and he tries not to harm other creatures. Above
    all he tries to observe duties in marriage, in
    his occupation and in raising children.
  • He is a spiritual man who observes his duties.

16
Renouncer
  • This person renounces everything including wife
    and go to the forest his wife can follow him if
    he desires. He leaves the village and goes to
    live in the wilderness. He offers the five
    great sacrifices with various sorts of pure food
    or hermits . . .

17
Seeker
  • This person seeks release (Samadhi) of the soul
    so that it can unite with Brahman. This can be
    do through raya yoga where the body is trained to
    serve the soul.

18
Salvation
  • In Hindu tradition one desires to be liberated
    from the cycle of birth and death

19
Paths to Salvation
  • 1. The way of action (karma yoga)
  • 2. The way of knowledge (jnana yoga)
  • 3. The way of devotion (bhakti yoga)
  • 4. The way of meditation (raja yoga)

20
Karma Yoga
  • 1. karma yoga - the way of action is the path of
    unselfish action. One does ones duty but not
    for fear of punishment or hope of reward. The
    right action is done not for praise or blame.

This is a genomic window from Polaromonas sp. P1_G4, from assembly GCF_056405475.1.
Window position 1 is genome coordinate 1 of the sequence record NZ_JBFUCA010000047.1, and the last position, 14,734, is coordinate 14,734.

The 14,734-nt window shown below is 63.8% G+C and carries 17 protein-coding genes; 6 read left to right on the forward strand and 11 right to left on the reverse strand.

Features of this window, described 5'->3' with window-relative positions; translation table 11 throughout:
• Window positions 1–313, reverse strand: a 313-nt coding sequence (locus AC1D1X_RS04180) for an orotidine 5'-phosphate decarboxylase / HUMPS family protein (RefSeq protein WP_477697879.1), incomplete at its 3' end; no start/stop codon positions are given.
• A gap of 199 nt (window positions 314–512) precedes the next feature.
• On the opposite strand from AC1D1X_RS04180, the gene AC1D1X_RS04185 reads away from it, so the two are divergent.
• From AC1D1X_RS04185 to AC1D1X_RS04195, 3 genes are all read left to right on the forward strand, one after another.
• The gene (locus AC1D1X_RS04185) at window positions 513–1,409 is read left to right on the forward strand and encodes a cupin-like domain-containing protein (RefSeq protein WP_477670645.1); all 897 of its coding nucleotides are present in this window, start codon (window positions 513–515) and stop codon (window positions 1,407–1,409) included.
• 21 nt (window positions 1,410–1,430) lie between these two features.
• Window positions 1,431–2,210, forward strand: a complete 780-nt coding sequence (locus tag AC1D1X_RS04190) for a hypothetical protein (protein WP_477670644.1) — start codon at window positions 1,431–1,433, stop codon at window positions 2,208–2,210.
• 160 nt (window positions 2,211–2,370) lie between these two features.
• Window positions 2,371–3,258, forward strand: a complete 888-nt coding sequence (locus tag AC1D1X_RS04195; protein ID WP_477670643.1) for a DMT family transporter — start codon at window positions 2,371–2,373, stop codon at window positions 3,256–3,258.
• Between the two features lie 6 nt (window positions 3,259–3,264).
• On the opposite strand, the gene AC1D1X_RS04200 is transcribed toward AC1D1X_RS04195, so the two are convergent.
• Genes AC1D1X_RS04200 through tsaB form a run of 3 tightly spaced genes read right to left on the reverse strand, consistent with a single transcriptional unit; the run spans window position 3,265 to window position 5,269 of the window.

One does an act because it is ones duty dharma
    not because other people will praise you for it.
    Duties for men and women are prescribed. One
    performs the appropriate rituals every day. A
    persons whole day is filled with actions
    explained in the Vedas.

21
Jnana Yoga
  • 2. (jnana yoga) - the way of knowledge is the
    path of scriptural knowledge.
  • A persons ignorance keeps one in illusion. If
    the bondage of illusion can be broken one can
    experience liberation. One attempts to identify
    with the universal soul instead transient
    material things or the world. Salvation lies in
    a persons recognizing that his or her identity
    is ground not in the world but in Brahman-Atman.

22
Bhakti Yoga
  • 3. bhakti yoga - the way of devotion is the path